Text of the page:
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Human dignity should be respected at all times.
The National Council of Women would like to express its concern about the video posted online portraying men pelting a woman with eggs during a stag party. Human dignity should be respected at all times. As a society, we should condemn any type of abuse even if this is done by consent for financial gain.
OSCE/ODIHR anti-trafficking survey for survivors of trafficking in human beings
The OSCE Office for Democratic Institutions and Human Rights (ODIHR) has received numerous responses and has decided to extend the submission due date for the survey of survivors of human trafficking to Monday 26 August 2019.
NEW TASK FORCE AT EUROPOL TO TARGET THE MOST DANGEROUS CRIMINAL GROUPS INVOLVED IN HUMAN TRAFFICKING
On 2 July, the Joint Liaison Task Force Migrant Smuggling and Trafficking in Human Beings (JLT-MS) was launched at Europol. This new operational platform will allow liaison officers from all EU Member States to step up the fight against constantly adapting criminal networks.
Malta is EU country with highest rate of tertiary education graduates in employment
A report in the Independent states that Malta stood above the EU average in 2018 when it came to the employment rate of graduates aged 20-34 who had attained a tertiary level education within the previous three years,
European Commission
On 2 July 2019, Ursula von der Leyen was nominated by the European Council to the position of President of the European Commission; she will be the first women and the first German since Walter Hallstein
Equal opportunities and access to the labour market
1. Education, training and life-long learning Everyone has the right to quality and inclusive education, training and life-long learning in order to maintain and acquire skills that enable them to participate fully in society and manage successfully transitions in the labour market. 2. Gender equality Equality of treatment and opportunities between women and men must be ensured and fostered in all areas, including regarding participation in the labour market, terms and conditions of employment and career progression. Women and men have the right to equal pay for work of equal value.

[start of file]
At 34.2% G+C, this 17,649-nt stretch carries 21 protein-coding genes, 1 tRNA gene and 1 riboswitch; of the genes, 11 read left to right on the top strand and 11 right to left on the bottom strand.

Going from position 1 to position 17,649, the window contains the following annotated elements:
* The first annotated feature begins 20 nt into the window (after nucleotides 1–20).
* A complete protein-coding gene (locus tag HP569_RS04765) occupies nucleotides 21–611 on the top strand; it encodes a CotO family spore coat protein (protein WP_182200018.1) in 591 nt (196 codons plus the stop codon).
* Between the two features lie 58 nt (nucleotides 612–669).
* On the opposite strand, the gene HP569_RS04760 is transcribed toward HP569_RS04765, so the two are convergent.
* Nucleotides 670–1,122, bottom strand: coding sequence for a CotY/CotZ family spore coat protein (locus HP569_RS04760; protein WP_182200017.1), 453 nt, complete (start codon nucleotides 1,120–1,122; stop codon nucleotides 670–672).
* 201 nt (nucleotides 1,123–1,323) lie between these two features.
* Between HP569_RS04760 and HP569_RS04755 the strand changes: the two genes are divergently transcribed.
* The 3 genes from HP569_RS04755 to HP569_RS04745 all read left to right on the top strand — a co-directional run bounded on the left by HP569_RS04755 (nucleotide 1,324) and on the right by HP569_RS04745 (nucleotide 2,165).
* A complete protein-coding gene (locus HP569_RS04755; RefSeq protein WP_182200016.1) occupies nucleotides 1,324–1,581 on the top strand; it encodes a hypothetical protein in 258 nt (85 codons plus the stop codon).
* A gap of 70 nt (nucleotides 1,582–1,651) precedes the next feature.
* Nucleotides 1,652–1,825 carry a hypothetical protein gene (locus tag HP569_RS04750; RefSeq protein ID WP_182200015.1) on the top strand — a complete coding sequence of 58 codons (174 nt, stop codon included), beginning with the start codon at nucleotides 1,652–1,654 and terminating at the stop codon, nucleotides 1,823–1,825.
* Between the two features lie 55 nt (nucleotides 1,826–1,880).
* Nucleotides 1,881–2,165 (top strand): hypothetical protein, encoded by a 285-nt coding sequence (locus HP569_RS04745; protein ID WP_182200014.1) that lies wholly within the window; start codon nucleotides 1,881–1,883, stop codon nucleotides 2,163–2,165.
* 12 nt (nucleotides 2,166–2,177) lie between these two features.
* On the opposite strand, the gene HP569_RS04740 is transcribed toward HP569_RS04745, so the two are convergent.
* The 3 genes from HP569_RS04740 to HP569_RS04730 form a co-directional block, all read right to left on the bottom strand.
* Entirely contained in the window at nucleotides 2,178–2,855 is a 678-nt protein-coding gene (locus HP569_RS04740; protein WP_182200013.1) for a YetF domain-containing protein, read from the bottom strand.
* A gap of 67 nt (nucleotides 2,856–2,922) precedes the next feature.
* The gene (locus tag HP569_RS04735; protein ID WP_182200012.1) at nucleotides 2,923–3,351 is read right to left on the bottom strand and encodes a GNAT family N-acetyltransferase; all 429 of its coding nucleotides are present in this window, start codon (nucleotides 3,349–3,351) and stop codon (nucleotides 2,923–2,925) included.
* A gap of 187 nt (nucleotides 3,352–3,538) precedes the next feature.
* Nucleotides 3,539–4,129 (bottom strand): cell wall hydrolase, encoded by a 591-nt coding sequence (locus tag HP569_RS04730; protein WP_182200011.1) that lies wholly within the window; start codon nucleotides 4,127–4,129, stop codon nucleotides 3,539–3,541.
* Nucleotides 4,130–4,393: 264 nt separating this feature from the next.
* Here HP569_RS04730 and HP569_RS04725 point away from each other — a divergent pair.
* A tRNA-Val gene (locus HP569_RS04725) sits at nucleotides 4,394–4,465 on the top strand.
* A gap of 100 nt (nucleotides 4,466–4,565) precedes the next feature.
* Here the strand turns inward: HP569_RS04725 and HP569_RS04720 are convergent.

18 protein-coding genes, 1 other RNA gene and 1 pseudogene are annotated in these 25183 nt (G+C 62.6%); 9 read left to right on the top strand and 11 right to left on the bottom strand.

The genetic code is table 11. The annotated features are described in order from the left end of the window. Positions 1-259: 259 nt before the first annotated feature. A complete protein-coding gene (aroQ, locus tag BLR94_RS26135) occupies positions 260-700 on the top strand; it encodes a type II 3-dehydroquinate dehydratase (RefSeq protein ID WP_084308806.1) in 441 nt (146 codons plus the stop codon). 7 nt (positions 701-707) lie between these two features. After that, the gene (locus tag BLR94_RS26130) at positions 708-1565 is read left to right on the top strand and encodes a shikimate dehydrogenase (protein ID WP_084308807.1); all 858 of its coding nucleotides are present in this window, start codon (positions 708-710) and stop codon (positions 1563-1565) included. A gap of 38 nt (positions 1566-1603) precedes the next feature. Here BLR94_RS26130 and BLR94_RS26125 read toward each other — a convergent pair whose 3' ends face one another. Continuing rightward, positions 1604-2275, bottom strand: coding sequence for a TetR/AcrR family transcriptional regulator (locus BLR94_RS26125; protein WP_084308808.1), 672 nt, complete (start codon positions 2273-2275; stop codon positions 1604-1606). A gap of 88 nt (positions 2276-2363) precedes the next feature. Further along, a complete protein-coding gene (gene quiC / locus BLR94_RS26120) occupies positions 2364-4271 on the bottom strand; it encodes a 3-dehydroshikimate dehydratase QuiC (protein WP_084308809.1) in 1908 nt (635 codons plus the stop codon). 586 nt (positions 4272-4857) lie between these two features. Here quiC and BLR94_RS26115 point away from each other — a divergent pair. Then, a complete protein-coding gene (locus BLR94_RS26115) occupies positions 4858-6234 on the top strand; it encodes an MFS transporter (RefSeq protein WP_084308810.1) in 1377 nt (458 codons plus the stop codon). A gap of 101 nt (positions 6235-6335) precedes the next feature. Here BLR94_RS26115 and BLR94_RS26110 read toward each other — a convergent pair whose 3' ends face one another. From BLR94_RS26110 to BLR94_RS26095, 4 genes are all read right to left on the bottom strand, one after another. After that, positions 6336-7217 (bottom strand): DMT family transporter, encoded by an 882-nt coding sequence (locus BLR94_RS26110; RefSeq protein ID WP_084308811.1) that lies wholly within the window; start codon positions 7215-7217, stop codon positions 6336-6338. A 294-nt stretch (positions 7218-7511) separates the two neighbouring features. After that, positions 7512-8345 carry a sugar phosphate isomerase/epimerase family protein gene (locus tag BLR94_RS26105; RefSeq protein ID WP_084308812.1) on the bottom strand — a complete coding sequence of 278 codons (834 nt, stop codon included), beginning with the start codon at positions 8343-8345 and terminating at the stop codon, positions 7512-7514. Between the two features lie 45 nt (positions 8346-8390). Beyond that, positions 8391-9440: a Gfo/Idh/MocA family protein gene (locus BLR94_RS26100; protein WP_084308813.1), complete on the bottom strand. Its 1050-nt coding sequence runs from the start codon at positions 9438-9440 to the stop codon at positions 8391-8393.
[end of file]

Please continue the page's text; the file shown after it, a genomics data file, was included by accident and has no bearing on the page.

The gender pay gap in the EU and the European Pillar of #SocialRights
1. The gender pay gap in the EU is 16.2%, that’s 16.2% higher than it should be! Gender equality is the second key principle of the European Pillar of #SocialRights for a reason 2. The European Pillar of #SocialRights supports the right to equal treatment and opportunities regarding employment, social protection, education, and access to goods and services available to the public. Something NCW Malta has supported since its creation!
Gender Equality in the Media Sector
This study was commissioned by the European Parliament’s Policy Department for Citizens' Rights and Constitutional Affairs at the request of the Committee on Women's Rights and Gender Equality. It examines key elements of the European policy agenda pertaining to gender equality in the media sector. It also reviews existing research on women's representation within media content and the media workforce. The study provides analysis of actions to promote gender equality in the media at both EU and Member State levels. Finally, it presents case studies of gender equality in the media sector in four Member States: Austria, Malta, Sweden, and the UK.
Empowering women and girls in media and ICT
On the occasion of the International Women's Day, the Committee on Women’s Rights and Gender Equality is holding an inter-parliamentary committee meeting on empowering women and girls in media and ICT. The meeting, which will bring together EU institutional representatives, members of EU national parliaments, experts and stakeholders, will take place on 08 March 2018. The presentation and debates will deal with the topics of women shaping media, empowering women and girls through digital inclusion and women’s movements and advancing equality in the digital age.
Digital healthcare / health insurance
In the view of the EESC, given the digital revolution in the field of health, it is vital to maintain and promote a health insurance system which serves the needs of everyone, and is solidarity-based, inclusive and non-discriminatory. Inclusion and fair access for all to good quality health services (digital or otherwise) and commitment to these are in fact prerequisites for universal health coverage.
Gender equality in European labour markets